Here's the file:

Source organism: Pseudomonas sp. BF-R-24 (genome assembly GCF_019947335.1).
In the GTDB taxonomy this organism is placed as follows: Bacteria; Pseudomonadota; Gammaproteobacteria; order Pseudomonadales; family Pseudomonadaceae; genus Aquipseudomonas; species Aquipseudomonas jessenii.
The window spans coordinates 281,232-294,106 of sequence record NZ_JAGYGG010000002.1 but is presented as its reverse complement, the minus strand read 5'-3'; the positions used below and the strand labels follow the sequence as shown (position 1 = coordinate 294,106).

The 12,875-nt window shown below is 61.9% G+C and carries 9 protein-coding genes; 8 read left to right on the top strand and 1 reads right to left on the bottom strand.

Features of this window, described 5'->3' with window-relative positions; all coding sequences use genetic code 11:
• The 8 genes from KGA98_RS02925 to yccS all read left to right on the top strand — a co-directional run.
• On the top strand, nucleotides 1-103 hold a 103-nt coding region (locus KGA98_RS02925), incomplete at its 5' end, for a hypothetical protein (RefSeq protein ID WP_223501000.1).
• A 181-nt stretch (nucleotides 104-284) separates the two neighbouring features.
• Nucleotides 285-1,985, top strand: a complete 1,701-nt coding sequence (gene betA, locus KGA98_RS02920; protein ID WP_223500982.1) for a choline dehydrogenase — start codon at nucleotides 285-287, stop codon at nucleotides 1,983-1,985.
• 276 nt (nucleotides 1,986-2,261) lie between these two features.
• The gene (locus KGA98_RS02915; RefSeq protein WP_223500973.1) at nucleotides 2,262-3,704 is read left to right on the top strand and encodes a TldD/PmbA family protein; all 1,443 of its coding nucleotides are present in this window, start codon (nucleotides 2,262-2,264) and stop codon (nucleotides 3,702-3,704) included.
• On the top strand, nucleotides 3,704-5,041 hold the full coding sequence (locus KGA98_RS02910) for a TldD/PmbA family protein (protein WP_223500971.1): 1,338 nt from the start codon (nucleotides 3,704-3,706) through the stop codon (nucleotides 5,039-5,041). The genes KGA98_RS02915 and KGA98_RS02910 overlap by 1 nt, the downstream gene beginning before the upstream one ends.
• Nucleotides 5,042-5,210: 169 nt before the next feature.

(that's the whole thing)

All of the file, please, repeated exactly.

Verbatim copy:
Source organism: Pseudomonas sp. BF-R-24 (genome assembly GCF_019947335.1).
In the GTDB taxonomy this organism is placed as follows: Bacteria; Pseudomonadota; Gammaproteobacteria; order Pseudomonadales; family Pseudomonadaceae; genus Aquipseudomonas; species Aquipseudomonas jessenii.
The window spans coordinates 281,232-294,106 of sequence record NZ_JAGYGG010000002.1 but is presented as its reverse complement, the minus strand read 5'-3'; the positions used below and the strand labels follow the sequence as shown (position 1 = coordinate 294,106).

The 12,875-nt window shown below is 61.9% G+C and carries 9 protein-coding genes; 8 read left to right on the top strand and 1 reads right to left on the bottom strand.

Features of this window, described 5'->3' with window-relative positions; all coding sequences use genetic code 11:
• The 8 genes from KGA98_RS02925 to yccS all read left to right on the top strand — a co-directional run.
• On the top strand, nucleotides 1-103 hold a 103-nt coding region (locus KGA98_RS02925), incomplete at its 5' end, for a hypothetical protein (RefSeq protein ID WP_223501000.1).
• A 181-nt stretch (nucleotides 104-284) separates the two neighbouring features.
• Nucleotides 285-1,985, top strand: a complete 1,701-nt coding sequence (gene betA, locus KGA98_RS02920; protein ID WP_223500982.1) for a choline dehydrogenase — start codon at nucleotides 285-287, stop codon at nucleotides 1,983-1,985.
• 276 nt (nucleotides 1,986-2,261) lie between these two features.
• The gene (locus KGA98_RS02915; RefSeq protein WP_223500973.1) at nucleotides 2,262-3,704 is read left to right on the top strand and encodes a TldD/PmbA family protein; all 1,443 of its coding nucleotides are present in this window, start codon (nucleotides 2,262-2,264) and stop codon (nucleotides 3,702-3,704) included.
• On the top strand, nucleotides 3,704-5,041 hold the full coding sequence (locus KGA98_RS02910) for a TldD/PmbA family protein (protein WP_223500971.1): 1,338 nt from the start codon (nucleotides 3,704-3,706) through the stop codon (nucleotides 5,039-5,041). The genes KGA98_RS02915 and KGA98_RS02910 overlap by 1 nt, the downstream gene beginning before the upstream one ends.
• Nucleotides 5,042-5,210: 169 nt before the next feature.